Post # 1
Hi Bees! My husband and i have a question and it’s something that’s a little confusing to both of us. We have a joint checking and a joint savings account. We kept our seperate credit cards but we pay our credit cards from our joint checking. A friend of mine recently bought a house with her husband and casually mentioned that he pays the mortgage and she pays the utilities and they alternate buying groceries. I didn’t say anything but that is very strange to me. Another friend of mine mentioned that she and her husband take turns buying diapers/baby food/medicine etc… for their daughter…. We started a savings account together when we were engaged to pay for our wedding, now it’s used as a house buying fund. I grew up with my parents having joint accounts with the mentality that we’re married and what’s mine is yours and what’s yours is mine so it’s OUR money. Do you have a joint acount? why or why not? No judging here! My husband and i were jsut curious as to why people would have seperate accounts. And if you do have seperate accounts what did you do after your wedding? did you split the money evenly between the two of you? Or was it like you get the money from your family and your significant other gets the money from their family?
Post # 2
Yes, all joint in practice. We’ve been too lazy to add names to some of the accounts, but it’s all ‘ours’. We make about the same amount, neither of us spends a lot or is concerned about the others spending habits so we have no money arguements or issues at all. We thought about having separate spending accounts, but then our reasoning against it was that I spend more anyways… so lets say I spend all “my” spending money and then “we” need money for a vacation or something. Are we not going to go if “he” has the money and “I” dont? No! “He” would have to just end up putting more money in for me, so in the end.. it’s joint.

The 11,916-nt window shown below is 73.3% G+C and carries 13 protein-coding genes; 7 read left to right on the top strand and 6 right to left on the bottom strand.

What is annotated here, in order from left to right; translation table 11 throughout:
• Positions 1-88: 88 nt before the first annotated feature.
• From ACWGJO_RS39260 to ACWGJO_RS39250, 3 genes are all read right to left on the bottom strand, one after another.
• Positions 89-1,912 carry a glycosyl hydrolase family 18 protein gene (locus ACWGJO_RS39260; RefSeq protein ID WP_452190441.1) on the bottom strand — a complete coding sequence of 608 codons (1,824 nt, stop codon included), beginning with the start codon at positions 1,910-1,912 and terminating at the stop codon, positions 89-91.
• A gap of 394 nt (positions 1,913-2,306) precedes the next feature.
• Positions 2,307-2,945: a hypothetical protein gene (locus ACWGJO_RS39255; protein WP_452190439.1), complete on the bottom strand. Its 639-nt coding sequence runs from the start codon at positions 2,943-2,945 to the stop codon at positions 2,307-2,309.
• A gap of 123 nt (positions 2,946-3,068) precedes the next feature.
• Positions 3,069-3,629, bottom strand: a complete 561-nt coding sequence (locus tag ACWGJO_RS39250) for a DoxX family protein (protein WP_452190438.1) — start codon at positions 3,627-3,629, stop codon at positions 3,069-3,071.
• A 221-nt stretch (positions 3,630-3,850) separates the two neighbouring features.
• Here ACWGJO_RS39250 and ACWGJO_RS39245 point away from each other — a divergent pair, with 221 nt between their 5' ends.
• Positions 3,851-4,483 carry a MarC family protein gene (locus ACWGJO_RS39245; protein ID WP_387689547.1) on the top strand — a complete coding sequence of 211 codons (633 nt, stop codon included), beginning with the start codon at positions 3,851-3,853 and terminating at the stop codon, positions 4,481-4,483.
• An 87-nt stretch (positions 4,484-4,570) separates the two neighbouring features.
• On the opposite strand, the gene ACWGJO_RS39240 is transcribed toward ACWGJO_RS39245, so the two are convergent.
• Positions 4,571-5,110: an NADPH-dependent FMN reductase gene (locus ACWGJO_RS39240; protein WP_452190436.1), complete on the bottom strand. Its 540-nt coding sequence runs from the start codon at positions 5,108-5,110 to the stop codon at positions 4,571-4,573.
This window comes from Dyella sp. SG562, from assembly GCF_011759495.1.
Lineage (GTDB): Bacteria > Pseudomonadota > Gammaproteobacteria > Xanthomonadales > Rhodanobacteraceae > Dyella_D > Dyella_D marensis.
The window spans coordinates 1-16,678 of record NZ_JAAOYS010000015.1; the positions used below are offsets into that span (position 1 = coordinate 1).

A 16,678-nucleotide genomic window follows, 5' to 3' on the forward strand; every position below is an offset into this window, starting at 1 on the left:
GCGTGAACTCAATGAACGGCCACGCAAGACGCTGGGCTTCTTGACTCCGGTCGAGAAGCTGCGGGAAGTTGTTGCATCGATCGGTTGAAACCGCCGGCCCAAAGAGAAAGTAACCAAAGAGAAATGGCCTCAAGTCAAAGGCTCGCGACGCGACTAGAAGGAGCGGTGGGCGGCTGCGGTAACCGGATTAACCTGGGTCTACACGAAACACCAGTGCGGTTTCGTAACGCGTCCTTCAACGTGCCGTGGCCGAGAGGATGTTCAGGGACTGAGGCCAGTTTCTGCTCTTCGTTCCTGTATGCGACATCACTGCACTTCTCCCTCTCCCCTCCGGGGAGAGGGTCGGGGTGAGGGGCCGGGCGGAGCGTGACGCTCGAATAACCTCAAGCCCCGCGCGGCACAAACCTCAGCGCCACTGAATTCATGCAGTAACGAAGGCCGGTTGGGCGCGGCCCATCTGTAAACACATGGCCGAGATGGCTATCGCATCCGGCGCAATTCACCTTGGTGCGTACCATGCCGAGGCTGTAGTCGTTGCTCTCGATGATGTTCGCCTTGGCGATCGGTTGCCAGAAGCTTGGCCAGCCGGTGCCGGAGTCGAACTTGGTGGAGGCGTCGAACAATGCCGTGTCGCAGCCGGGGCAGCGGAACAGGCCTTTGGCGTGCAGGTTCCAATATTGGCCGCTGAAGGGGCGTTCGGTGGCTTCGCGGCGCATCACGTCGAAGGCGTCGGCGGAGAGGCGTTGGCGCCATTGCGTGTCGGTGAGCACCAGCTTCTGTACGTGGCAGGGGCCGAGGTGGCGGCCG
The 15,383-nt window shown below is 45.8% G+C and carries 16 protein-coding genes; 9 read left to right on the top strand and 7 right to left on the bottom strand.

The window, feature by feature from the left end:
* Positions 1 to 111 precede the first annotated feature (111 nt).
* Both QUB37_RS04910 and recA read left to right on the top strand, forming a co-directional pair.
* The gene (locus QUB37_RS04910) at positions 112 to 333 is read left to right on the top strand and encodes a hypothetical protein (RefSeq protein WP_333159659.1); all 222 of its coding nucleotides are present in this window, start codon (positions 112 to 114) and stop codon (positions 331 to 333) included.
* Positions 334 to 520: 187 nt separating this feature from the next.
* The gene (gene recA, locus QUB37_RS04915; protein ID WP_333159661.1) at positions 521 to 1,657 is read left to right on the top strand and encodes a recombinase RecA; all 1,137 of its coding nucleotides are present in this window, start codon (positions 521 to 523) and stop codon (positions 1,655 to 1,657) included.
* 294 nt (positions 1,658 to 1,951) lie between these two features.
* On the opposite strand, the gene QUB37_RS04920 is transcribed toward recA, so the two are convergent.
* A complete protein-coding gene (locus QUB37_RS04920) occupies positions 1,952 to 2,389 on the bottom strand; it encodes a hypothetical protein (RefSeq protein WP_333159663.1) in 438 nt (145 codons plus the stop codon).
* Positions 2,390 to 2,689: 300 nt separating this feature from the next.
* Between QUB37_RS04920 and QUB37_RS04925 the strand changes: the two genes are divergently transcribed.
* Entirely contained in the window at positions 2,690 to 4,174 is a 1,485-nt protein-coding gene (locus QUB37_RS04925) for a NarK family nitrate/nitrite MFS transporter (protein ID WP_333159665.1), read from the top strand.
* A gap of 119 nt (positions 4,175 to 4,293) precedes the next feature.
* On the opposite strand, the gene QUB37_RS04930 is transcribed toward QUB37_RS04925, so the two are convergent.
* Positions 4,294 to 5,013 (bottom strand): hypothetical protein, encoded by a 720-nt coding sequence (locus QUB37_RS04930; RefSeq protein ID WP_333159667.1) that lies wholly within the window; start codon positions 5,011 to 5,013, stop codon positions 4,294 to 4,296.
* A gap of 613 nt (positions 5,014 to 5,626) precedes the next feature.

Post # 3
We have joint checking and saving accounts but we each have our own credit cards, mostly just in case of emergencies. Neither of us are crazy spenders or anything so if we’re going to be making a big purchase we just run it by the other first. I think separate accounts just sounds incredibly annoying personally lol.
Post # 4
Fiance and I have joint and separate accounts. We make a budget based on our incomes and average our cost of living (mortgage, utilities, groceries/household items, toll tag, car payment, insurance etc, etc) and a set amount of money is directly deposited to our joint account. The remainder is direct deposited to our personal accounts and is “play” money – if I want to go shopping, or if he wants to buy cigars, eating out at work or more often than what we budgeted for, whatever.
Post # 5
Hubby and I have a joint checking account which we didn’t get until we returned from our honeymoon to deposit our monetary gifts for the house fund. It works great to pay the bills that we share like mortage and other household bills. so our separate bills are paid from our separate accounts So if we buy little gifts for each other The surprise isn’t ruined. We both appreciate the separate accounts that may be linked to lines of credit we can use in a crunch. These were in place prior to marriage.
For or the most part our shared bills are split down the middle but other expenses like daycare I take care of since my salary is a little larger and I have less schools debt.
Post # 6
- Wedding: August 2013 - Wynn Las Vegas